Cambodians claimed the slaughter to be more terrible, because it was brother killing brother. The tortuous ways that people were killed, often by having their heads bashed in or suffocated with plastic grocery bags and drowned, were equally as terrible. Holocaust photos of skeletal figures piled fourteen deep in a forty-foot-long ditch flashed before me. My eyes squinted in the bright sun as I stood immobilized and stared.
I moved closer to the stupah, the monument erected in memory of the victims. It was not a Western museum paying homage to the dead. Glass cabinets held neither grainy photos of those who had died nor yellowed pages of recovered diaries. The mementos were the dead themselves, who had been excavated from the hundreds of mass graves that surrounded the area. Behind clear exterior glass windows, shelves upon shelves of skulls—many with large holes from being bludgeoned—lay in silent testimony. Mothers, daughters, fathers and sons had been buried unceremoniously en masse, then exhumed and displayed—unmarked, unidentifiable and unclaimed. The Killing Fields were a never-ending national funeral that did little to celebrate life. Instead, the skulls told the story of incomprehensible death.
Kosal, who had lost many relatives, took us to some of the excavated sites. As I walked, something crunched beneath my feet. I looked more closely. I found teeth and bits of bone everywhere. My stomach turned over as the quiet chalky earth gave up its secret. A sort of fear struck me and prickled my skin as I walked. This horror touched me as I touched it. I walked in the graves; I walked among the dead.
When the tour was over, I took Kosal’s hand and said, “Goodbye. This was too terrible. I won’t forget what happened here.”
As the vans took us back to the city, I saw plastic bags fluttering from tree limbs and bushes. Kosal had confirmed that those who didn’t have their skulls bashed in were often suffocated with plastic bags. With every patch of white gravel we passed, I imagined a pile of human bones crushed and forgotten.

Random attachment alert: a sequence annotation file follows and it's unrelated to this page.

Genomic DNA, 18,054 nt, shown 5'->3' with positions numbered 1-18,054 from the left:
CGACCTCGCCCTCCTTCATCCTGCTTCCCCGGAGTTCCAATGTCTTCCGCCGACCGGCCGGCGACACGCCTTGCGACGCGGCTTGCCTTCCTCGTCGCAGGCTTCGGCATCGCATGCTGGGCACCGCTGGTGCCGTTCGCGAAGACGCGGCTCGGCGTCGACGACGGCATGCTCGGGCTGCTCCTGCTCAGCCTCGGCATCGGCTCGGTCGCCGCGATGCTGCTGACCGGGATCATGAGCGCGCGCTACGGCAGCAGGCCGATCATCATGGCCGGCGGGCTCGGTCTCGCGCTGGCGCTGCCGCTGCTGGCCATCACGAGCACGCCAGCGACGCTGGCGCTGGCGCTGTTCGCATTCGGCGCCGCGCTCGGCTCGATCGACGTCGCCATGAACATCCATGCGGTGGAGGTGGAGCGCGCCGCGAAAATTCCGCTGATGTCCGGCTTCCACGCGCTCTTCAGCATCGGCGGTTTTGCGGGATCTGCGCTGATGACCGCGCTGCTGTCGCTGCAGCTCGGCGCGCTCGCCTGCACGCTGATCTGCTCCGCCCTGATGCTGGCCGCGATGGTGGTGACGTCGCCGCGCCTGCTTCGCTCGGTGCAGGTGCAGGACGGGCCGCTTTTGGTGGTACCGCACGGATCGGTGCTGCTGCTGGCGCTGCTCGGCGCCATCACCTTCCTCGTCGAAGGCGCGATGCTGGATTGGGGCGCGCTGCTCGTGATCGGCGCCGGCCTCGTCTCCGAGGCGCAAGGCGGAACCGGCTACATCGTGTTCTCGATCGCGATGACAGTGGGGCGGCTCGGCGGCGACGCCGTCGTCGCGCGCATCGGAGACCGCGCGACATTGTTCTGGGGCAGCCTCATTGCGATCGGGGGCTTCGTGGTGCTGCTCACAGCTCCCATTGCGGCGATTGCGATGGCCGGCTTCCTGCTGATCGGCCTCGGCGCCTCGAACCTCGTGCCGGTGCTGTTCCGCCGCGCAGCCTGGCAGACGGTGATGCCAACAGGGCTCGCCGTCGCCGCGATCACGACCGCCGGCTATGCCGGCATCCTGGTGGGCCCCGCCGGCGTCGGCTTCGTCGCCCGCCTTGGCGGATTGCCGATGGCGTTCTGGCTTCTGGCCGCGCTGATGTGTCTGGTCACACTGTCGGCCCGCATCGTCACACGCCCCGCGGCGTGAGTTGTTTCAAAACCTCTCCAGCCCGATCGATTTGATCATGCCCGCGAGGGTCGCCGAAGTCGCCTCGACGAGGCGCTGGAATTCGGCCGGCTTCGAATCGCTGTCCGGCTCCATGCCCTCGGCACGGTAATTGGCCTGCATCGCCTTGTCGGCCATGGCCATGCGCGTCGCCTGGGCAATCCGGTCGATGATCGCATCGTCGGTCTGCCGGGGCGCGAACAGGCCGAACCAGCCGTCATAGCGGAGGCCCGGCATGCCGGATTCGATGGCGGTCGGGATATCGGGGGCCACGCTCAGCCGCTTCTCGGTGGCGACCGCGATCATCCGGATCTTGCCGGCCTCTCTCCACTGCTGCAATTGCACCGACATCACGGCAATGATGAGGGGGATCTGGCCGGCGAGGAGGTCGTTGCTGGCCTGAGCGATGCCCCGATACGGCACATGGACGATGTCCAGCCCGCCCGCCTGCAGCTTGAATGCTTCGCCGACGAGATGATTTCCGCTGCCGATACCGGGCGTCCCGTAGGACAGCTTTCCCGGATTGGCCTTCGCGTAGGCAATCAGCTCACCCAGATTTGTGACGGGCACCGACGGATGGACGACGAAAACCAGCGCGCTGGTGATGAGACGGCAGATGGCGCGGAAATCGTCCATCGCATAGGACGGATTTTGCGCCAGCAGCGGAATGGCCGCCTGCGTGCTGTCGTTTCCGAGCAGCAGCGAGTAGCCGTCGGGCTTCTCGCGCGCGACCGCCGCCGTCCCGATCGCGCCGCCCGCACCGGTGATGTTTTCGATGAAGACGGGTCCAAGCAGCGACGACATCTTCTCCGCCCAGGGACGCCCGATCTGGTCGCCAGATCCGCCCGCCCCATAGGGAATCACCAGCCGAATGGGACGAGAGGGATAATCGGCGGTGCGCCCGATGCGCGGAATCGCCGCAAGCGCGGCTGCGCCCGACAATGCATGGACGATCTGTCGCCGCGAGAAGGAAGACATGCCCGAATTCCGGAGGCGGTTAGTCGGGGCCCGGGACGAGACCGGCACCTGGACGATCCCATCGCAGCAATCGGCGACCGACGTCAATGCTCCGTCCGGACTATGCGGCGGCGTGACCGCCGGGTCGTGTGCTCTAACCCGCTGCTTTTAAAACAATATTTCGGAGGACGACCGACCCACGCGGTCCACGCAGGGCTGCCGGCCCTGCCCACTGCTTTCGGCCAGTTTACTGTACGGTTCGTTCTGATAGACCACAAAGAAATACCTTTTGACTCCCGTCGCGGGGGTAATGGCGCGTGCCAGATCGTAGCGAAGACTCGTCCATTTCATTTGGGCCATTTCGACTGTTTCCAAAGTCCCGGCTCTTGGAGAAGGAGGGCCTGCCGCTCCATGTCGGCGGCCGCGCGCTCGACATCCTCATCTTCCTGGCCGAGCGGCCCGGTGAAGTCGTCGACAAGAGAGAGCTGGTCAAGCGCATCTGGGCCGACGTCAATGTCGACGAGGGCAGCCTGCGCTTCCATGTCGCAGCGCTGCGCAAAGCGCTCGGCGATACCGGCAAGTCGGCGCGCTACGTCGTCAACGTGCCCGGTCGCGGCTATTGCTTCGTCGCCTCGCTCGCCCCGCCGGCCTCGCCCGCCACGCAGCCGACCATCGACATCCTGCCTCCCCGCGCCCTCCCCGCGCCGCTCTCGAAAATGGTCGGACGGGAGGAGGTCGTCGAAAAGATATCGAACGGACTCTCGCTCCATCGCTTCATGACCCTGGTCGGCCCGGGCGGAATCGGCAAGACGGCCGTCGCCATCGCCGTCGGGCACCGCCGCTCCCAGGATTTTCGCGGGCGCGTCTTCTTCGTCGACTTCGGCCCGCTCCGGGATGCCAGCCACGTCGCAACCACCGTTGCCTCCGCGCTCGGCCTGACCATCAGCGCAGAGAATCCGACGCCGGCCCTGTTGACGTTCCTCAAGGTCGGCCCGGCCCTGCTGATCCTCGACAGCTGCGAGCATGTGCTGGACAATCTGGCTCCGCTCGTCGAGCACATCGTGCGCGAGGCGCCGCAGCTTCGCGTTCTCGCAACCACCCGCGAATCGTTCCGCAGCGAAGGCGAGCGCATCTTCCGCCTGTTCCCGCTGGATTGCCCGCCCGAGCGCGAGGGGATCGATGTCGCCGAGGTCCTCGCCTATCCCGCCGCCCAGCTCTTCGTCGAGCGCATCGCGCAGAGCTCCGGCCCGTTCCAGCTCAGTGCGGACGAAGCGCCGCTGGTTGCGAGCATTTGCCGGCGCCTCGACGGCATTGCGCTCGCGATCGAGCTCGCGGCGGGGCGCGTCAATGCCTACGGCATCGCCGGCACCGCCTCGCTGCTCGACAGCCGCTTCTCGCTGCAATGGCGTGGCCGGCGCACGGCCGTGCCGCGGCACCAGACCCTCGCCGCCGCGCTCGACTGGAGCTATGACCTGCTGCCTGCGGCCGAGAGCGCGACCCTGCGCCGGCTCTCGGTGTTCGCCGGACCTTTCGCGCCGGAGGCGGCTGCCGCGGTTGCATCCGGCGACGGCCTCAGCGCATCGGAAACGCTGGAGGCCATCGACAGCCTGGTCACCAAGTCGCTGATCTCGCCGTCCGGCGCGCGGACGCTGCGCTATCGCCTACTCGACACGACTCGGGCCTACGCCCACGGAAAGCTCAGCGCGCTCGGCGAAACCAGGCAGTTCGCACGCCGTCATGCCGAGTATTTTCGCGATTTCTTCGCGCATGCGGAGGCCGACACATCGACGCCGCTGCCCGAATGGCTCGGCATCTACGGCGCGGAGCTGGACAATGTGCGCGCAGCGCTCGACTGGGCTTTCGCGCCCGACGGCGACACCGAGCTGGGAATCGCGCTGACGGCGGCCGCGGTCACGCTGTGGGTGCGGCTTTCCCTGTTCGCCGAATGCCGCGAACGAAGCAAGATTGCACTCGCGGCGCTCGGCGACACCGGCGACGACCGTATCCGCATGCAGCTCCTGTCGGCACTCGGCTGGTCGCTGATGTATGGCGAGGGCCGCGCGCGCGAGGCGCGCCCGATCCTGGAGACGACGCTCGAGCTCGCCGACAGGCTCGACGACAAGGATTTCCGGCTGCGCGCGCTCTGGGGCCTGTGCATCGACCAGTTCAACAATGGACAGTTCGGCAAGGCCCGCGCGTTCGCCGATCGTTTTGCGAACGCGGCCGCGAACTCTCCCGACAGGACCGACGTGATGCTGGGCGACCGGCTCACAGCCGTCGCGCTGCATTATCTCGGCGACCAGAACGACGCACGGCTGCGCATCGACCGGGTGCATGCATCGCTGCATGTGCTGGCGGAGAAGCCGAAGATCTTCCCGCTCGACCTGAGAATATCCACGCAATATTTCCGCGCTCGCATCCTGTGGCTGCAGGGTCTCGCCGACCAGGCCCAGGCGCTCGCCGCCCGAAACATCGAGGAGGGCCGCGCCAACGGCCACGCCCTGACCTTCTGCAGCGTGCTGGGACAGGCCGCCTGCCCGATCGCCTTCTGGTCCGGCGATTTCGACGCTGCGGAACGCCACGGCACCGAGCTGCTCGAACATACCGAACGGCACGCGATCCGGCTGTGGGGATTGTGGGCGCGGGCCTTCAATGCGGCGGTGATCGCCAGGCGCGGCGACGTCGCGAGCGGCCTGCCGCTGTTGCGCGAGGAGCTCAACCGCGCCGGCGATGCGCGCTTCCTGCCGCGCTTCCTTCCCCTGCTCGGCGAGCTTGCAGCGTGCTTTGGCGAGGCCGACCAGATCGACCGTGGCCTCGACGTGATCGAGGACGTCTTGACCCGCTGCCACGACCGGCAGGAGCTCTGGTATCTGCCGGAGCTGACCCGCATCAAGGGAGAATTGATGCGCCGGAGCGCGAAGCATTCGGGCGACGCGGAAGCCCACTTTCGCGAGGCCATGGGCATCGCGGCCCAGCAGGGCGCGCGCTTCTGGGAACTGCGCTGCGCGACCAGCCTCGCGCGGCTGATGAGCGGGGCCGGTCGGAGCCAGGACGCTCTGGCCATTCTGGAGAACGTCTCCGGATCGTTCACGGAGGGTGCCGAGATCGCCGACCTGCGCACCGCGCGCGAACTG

Suddenly Hon’s face appeared. It was an apparition, but I saw her—small and frightened, running from Khmer Rouge soldiers with plastic bags and machetes in their hands. Then she disappeared, maybe hidden and safe. No, the soldiers were dragging her back to the work camp and cutting off her toe as punishment. There was blood, but no tears.
My breath stuck in my lungs, and my chest tightened with a new appreciation of her unspeakable experience. I was suffering with her. Earlier pity gave way to compassion and understanding. What had happened to me? I had run away from an enviable, albeit stale and safe career, as well as a passionless but financially comfortable marriage. Frigg, Hon and I didn’t inhabit the same universe!
Back in class, we followed up our outing with a lesson in cultural differences. I mentioned my generous tip to the guide and my response to Kosal’s obvious pain. Mr. Tong looked at me and chuckled loudly. “Ms. Havra, this guide, this young man you met at the Killing Fields, knows exactly how to generate a large tip!”
My face flushed red and my fists clenched. I tried to keep my voice even and steady. “I wonder exactly what you consider the appropriate tip for a man who guides you by his family’s skulls as you crush the remains of their bones with each step.” There was no sound in the classroom; not even the fans moved. Mr. Tong met my glare, but he only smiled politely and nodded his head.